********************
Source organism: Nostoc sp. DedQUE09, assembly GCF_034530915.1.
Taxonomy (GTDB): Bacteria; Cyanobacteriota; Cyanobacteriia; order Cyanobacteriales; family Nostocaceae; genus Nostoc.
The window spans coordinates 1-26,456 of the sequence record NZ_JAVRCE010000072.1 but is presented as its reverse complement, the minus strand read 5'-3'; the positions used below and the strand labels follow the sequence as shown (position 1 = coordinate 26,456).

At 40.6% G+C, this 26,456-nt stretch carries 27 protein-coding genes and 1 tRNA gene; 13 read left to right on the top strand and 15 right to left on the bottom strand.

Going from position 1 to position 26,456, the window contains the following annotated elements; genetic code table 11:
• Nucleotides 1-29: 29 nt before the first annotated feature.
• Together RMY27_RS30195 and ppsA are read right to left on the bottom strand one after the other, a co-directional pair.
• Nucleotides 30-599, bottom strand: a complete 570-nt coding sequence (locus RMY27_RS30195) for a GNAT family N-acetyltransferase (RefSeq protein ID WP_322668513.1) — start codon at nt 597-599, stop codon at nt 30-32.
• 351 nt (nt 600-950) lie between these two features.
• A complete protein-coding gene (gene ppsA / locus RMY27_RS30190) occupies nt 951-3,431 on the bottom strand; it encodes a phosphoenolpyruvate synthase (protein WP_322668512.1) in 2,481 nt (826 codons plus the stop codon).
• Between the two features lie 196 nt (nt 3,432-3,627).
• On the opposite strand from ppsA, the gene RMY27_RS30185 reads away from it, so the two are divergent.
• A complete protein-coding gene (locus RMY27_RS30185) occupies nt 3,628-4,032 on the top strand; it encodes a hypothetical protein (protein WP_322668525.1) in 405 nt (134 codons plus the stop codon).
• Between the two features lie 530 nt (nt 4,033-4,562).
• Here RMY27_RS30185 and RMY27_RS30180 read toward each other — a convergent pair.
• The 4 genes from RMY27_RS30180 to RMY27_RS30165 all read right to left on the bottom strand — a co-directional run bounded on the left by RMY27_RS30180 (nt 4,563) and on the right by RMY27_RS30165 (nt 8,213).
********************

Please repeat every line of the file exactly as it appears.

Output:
Source organism: Nostoc sp. DedQUE09, assembly GCF_034530915.1.
Taxonomy (GTDB): Bacteria; Cyanobacteriota; Cyanobacteriia; order Cyanobacteriales; family Nostocaceae; genus Nostoc.
The window spans coordinates 1-26,456 of the sequence record NZ_JAVRCE010000072.1 but is presented as its reverse complement, the minus strand read 5'-3'; the positions used below and the strand labels follow the sequence as shown (position 1 = coordinate 26,456).

At 40.6% G+C, this 26,456-nt stretch carries 27 protein-coding genes and 1 tRNA gene; 13 read left to right on the top strand and 15 right to left on the bottom strand.

Going from position 1 to position 26,456, the window contains the following annotated elements; genetic code table 11:
• Nucleotides 1-29: 29 nt before the first annotated feature.
• Together RMY27_RS30195 and ppsA are read right to left on the bottom strand one after the other, a co-directional pair.
• Nucleotides 30-599, bottom strand: a complete 570-nt coding sequence (locus RMY27_RS30195) for a GNAT family N-acetyltransferase (RefSeq protein ID WP_322668513.1) — start codon at nt 597-599, stop codon at nt 30-32.
• 351 nt (nt 600-950) lie between these two features.
• A complete protein-coding gene (gene ppsA / locus RMY27_RS30190) occupies nt 951-3,431 on the bottom strand; it encodes a phosphoenolpyruvate synthase (protein WP_322668512.1) in 2,481 nt (826 codons plus the stop codon).
• Between the two features lie 196 nt (nt 3,432-3,627).
• On the opposite strand from ppsA, the gene RMY27_RS30185 reads away from it, so the two are divergent.
• A complete protein-coding gene (locus RMY27_RS30185) occupies nt 3,628-4,032 on the top strand; it encodes a hypothetical protein (protein WP_322668525.1) in 405 nt (134 codons plus the stop codon).
• Between the two features lie 530 nt (nt 4,033-4,562).
• Here RMY27_RS30185 and RMY27_RS30180 read toward each other — a convergent pair.
• The 4 genes from RMY27_RS30180 to RMY27_RS30165 all read right to left on the bottom strand — a co-directional run bounded on the left by RMY27_RS30180 (nt 4,563) and on the right by RMY27_RS30165 (nt 8,213).